2004 Iditarod Sketch Pad

Jon & Jona Van Zyle's exclusive sketches, stories from the trail

Lighting the way
2004 Iditarod Poster
Jon Jona Van Zyle
Jon & Jona Van Zyle
Sneaking Out
2004 Mush Poster

Visit Jon Van Zyle's Iditarod Art

Main Page Meet Jon & Jona Introduction Bootie Call Drop Bag Delivery Day Vet Check Jr. Iditarod
3/7 Iditarod Restart 3/8 Trail Notes 3/9 Rohn to Takotna 3/10 Takotna a.m. 3/10 Takotna p.m.
3/11 Takotna 3/14 Unalakleet 3/15-16 Unalakleet 3/16 Unalakleet
3/17 Unalakleet to Nome 3/19 Nome 3/20 Nome Finish Line Group Photo
Jona's Reflections

Wednesday, 3/10/04 - Takotna p.m.

Takotna is enjoying its 15 minutes of fame as many teams are taking their 24 hr. layover here. Lines of media ring the computers and small planes fill the air between snow squalls. We just got word that Lance Mackey lost a dog just outside of Nikolai this morning. His name was Wolf and the vets aren’t sure what was the cause of death. The veterinarians I’ve spoken with have all felt that in general the dogs are looking very good. They pulled one with pneumonia at Rainy Pass, but mostly its diarrhea and small complaints that need vet attention. Paul was able to deliver Rick Swenson’s sled to him in Nikolai. Rick was able to patch his smashed sled together enough to limp into Nikolai.

Paul flew back to Puntilla Lake for the other 4 people and our food, tents and gear. Then flew back to Nikolai where he picked up Joel and Marc. (ADN reporter/photographer)

Flying the trail gets really complicated. You have very limited space for personal gear. You also have to carry some emergency food and your sleeping bag with you at all times. You never know when you may be stuck and where you’ll end up. You travel with your warmest clothing so there isn’t much room. Paul is very conscious about the plane’s weight limits. I’m traveling with about the same amount of personal gear as I would for a sled dog trip.

Paul traded flight time for the use of an old home in Takotna. Dick and Jan Newton, who run this checkpoint, gave us the use of the Sayer house, one of the oldest in Takotna.

We’ve got a few beds upstairs in the loft and a couple of empty rooms downstairs. We have electricity and heat but no running water or cooking facilities other than our camp stove which will do fine. We also haveHot Water at Takotna BUSH Bathroom. We have a toilet and we fill the tank manually from a 30 gallon garbage can of water sitting next to the toilet. You request water deliveries when you need a refill and kids on snowmachines appear with gerry cans of water. Snowmachines are the main transportation in the winter and 4-wheeled ATV’s in the summer. Shopping means a flight into Anchorage to Costco. If you fly commercially that means air taxi to McGrath then Penair to Anchorage, on their one flight a day. The Newtons were thrilled to have Paul fly all the supplies in to feed and provide for all the Iditarod Army. Takotna has a winter population of 60 people which swells to 100 in the summer. They created their own water system for the village by drawing water from a creek above the houses. The water runs down to their “Filtration plant” and then to the community center. Water is delivered to the other homes. The Takotna School is a modern structure and well equipped for its location. The children annually create a snow sculpture of a musher and dog team to welcome the Iditarod mushers to Takotna. Everyone pitches in for the several days the race is here. They all work around the clock to care for dogs and people, it’s great to see and be part of it.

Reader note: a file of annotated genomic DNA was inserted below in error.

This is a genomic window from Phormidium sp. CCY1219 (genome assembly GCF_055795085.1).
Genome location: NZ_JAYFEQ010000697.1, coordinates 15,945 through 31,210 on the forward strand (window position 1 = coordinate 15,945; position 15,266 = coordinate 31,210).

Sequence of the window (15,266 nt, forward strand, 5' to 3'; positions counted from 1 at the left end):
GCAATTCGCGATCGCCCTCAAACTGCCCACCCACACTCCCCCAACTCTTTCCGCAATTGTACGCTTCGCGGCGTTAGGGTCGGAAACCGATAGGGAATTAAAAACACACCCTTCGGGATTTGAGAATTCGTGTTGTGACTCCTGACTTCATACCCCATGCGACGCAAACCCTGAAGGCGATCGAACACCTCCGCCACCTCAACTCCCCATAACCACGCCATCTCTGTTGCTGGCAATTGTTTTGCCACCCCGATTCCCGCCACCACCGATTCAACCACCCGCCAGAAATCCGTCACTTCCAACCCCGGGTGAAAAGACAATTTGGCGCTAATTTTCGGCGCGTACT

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For more information about Ellie and her home at Ultima Thule Lodge you can visit their web site at www.ultimathulelodge.com

More information about Ellie Claus can be found on the Iditarod web site www.iditarod.com

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2004 Jon & Jona Van Zyle
All material in the Iditarod Sketch Pad remain the property of Jon & Jona Van Zyle and may not be reproduced in any manner.